Boy dies of rare brain-eating parasite Naegleria fowleri after visit to Lake Mead, officials say

A boy has died after being exposed to a rare brain-eating parasite in Lake Mead, the popular recreation area near Las Vegas, health officials have said.

The brain-eating amoeba, known technically as Naegleria fowlerienters the body through the nose and can cause inflammation, seizures, coma and usually death.

Health officials say it thrives in warm, freshwater environments.

It is believed to be the only case of the parasite associated with Lake Mead and only the second in Nevada history, according to state and local health officials.

California has had 10 reports of parasitic infection since 1962, according to the CDC.

The boy, who lived in the Las Vegas area and whose exact age was not specified, reportedly visited the Arizona side of Lake Mead in early October. He began developing symptoms about a week later, according to the Southern Nevada Health District.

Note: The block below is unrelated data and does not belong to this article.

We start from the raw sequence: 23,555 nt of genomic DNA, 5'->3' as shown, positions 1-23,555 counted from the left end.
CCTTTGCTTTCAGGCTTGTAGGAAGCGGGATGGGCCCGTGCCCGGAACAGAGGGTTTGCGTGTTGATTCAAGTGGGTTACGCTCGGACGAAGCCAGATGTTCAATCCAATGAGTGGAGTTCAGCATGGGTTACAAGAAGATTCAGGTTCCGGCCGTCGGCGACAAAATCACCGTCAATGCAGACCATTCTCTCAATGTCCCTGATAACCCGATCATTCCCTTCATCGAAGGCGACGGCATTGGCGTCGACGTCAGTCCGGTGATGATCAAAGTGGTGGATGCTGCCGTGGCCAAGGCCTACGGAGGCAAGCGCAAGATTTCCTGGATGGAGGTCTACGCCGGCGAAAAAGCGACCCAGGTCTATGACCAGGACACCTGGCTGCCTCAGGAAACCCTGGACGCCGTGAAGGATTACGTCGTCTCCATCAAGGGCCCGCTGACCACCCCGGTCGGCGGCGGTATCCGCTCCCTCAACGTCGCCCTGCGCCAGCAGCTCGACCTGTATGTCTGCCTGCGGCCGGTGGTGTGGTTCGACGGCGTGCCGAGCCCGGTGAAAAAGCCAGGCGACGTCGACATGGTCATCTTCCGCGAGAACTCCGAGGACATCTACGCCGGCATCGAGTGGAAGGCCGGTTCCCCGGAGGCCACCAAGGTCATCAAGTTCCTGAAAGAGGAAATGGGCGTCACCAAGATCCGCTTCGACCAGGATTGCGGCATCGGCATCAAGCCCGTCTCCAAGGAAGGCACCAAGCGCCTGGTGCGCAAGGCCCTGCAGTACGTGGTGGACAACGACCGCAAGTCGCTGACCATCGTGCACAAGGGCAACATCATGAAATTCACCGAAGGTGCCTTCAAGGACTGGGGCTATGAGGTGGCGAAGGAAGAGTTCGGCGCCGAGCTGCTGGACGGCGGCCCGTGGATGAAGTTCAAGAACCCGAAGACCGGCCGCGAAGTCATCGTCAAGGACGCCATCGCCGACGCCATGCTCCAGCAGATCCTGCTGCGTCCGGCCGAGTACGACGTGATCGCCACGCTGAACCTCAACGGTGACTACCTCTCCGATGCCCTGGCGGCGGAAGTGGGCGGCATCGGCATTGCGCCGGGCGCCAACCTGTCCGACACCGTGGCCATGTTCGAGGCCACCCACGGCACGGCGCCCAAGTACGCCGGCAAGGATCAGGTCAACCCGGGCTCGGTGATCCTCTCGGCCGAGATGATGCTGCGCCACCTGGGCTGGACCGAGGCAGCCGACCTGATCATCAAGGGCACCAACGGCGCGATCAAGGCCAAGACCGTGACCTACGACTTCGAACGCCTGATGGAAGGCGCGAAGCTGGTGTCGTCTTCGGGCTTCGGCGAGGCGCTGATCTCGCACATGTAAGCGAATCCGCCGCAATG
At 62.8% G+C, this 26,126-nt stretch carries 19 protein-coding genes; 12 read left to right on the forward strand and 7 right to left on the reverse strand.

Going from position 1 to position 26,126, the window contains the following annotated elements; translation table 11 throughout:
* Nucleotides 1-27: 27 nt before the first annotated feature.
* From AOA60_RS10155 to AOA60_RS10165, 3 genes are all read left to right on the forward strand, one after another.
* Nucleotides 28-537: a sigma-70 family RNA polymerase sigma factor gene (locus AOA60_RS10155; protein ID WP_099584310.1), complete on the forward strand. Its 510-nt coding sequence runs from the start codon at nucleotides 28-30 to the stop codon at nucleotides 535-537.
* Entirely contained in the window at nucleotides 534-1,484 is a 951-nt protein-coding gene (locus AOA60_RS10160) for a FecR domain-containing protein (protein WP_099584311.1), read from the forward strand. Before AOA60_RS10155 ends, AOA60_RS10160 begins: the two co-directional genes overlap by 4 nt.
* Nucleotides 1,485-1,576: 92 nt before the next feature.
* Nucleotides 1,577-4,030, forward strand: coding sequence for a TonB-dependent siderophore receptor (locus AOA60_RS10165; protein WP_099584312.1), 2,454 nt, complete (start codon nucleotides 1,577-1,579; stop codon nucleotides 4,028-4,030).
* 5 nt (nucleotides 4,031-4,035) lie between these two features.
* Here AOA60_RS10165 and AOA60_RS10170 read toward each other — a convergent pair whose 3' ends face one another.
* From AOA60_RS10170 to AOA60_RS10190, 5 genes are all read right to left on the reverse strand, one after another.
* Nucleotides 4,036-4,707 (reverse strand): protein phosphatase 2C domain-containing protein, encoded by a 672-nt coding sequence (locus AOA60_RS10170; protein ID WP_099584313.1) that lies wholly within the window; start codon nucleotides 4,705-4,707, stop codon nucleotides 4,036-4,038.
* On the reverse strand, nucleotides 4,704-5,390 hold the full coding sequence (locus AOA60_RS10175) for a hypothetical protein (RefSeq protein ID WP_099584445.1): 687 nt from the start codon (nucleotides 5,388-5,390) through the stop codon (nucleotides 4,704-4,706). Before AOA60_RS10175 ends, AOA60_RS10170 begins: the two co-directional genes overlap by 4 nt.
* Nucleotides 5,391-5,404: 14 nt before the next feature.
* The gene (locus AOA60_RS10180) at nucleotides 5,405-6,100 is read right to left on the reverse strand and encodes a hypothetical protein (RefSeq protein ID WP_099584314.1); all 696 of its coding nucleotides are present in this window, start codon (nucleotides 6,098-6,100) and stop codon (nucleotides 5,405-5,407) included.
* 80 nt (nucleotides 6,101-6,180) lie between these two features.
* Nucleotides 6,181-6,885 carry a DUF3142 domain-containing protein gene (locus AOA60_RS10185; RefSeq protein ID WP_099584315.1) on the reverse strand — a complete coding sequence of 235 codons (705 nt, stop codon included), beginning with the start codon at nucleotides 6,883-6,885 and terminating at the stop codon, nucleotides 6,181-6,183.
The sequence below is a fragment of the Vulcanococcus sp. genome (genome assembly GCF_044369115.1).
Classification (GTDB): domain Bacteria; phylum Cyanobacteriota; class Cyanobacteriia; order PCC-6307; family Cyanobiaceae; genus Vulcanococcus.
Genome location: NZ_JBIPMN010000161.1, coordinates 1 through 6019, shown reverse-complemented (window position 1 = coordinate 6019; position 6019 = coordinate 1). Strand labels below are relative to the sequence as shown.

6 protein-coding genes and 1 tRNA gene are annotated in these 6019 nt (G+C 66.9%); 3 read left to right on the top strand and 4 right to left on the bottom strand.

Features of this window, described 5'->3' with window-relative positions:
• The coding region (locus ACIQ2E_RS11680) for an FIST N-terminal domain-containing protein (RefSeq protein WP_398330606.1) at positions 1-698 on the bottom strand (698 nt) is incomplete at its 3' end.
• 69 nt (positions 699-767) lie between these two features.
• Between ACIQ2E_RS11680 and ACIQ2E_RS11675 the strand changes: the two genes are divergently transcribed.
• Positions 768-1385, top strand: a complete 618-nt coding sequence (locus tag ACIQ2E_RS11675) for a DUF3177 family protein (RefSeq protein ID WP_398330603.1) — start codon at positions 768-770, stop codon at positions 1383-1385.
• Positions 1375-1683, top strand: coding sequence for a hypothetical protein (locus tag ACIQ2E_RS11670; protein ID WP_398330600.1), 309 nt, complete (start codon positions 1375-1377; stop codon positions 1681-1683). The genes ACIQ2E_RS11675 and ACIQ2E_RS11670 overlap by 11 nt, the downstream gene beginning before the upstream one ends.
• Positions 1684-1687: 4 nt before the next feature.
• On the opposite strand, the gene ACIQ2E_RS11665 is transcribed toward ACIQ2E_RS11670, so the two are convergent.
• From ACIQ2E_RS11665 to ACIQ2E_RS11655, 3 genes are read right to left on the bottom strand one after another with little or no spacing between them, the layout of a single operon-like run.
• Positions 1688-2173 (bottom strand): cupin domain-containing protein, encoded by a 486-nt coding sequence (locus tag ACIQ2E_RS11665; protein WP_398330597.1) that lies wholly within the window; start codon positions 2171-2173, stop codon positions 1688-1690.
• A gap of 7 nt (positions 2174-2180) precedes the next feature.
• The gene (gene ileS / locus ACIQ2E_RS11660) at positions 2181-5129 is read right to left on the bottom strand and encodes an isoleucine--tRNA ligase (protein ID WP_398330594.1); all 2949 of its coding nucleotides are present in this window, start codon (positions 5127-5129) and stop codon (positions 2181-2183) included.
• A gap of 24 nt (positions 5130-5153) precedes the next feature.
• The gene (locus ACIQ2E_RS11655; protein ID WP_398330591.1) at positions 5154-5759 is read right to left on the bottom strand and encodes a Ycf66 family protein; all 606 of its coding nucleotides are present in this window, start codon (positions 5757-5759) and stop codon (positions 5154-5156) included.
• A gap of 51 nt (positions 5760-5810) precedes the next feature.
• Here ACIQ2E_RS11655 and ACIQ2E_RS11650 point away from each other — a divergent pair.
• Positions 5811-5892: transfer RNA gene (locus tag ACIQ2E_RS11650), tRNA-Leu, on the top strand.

The district says, “The amoeba is naturally occurring, and there is no routine testing for Naegleria fowleri. Previous water tests have shown that it is regularly found in freshwater bodies and although the risk is low, recreational water users should always assume that a risk exists when they enter warm fresh water.”

Although the infection is often fatal, there are a few rare treatments available.

“With a parasite, you can’t kill it with antibiotics, you can’t kill it with antivirals, and we don’t have a vaccine for that, so we have to use rare antiparasitic drugs,” the doctor said. family Dr. Daliah Wachs. .

Officials say there is no danger of the amoeba entering Las Vegas drinking water supplies.

Water safety tips here.

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